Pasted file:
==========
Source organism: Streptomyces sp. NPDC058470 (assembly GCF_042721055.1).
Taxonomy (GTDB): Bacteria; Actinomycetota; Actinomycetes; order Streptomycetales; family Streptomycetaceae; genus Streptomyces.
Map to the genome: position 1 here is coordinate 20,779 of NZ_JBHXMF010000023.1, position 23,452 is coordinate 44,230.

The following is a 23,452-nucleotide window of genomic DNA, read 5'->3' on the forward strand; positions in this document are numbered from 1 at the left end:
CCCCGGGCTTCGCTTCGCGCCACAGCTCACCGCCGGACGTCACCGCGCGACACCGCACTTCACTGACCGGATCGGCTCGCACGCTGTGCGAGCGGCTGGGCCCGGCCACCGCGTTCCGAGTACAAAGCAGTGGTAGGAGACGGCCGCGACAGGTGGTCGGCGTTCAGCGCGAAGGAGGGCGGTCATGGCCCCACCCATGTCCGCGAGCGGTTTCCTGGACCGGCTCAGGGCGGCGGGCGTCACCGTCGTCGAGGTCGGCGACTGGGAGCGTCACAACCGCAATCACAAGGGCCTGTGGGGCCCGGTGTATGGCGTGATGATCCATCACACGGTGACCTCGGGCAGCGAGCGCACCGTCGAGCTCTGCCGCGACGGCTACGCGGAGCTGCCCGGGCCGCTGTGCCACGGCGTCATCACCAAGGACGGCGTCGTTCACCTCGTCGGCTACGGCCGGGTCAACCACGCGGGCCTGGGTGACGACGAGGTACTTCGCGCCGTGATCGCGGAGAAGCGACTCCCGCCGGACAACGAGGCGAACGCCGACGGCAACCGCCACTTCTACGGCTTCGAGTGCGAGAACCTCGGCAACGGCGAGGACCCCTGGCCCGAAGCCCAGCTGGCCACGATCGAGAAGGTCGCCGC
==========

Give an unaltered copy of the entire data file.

Source organism: Streptomyces sp. NPDC058470 (assembly GCF_042721055.1).
Taxonomy (GTDB): Bacteria; Actinomycetota; Actinomycetes; order Streptomycetales; family Streptomycetaceae; genus Streptomyces.
Map to the genome: position 1 here is coordinate 20,779 of NZ_JBHXMF010000023.1, position 23,452 is coordinate 44,230.

The following is a 23,452-nucleotide window of genomic DNA, read 5'->3' on the forward strand; positions in this document are numbered from 1 at the left end:
CCCCGGGCTTCGCTTCGCGCCACAGCTCACCGCCGGACGTCACCGCGCGACACCGCACTTCACTGACCGGATCGGCTCGCACGCTGTGCGAGCGGCTGGGCCCGGCCACCGCGTTCCGAGTACAAAGCAGTGGTAGGAGACGGCCGCGACAGGTGGTCGGCGTTCAGCGCGAAGGAGGGCGGTCATGGCCCCACCCATGTCCGCGAGCGGTTTCCTGGACCGGCTCAGGGCGGCGGGCGTCACCGTCGTCGAGGTCGGCGACTGGGAGCGTCACAACCGCAATCACAAGGGCCTGTGGGGCCCGGTGTATGGCGTGATGATCCATCACACGGTGACCTCGGGCAGCGAGCGCACCGTCGAGCTCTGCCGCGACGGCTACGCGGAGCTGCCCGGGCCGCTGTGCCACGGCGTCATCACCAAGGACGGCGTCGTTCACCTCGTCGGCTACGGCCGGGTCAACCACGCGGGCCTGGGTGACGACGAGGTACTTCGCGCCGTGATCGCGGAGAAGCGACTCCCGCCGGACAACGAGGCGAACGCCGACGGCAACCGCCACTTCTACGGCTTCGAGTGCGAGAACCTCGGCAACGGCGAGGACCCCTGGCCCGAAGCCCAGCTGGCCACGATCGAGAAGGTCGCCGC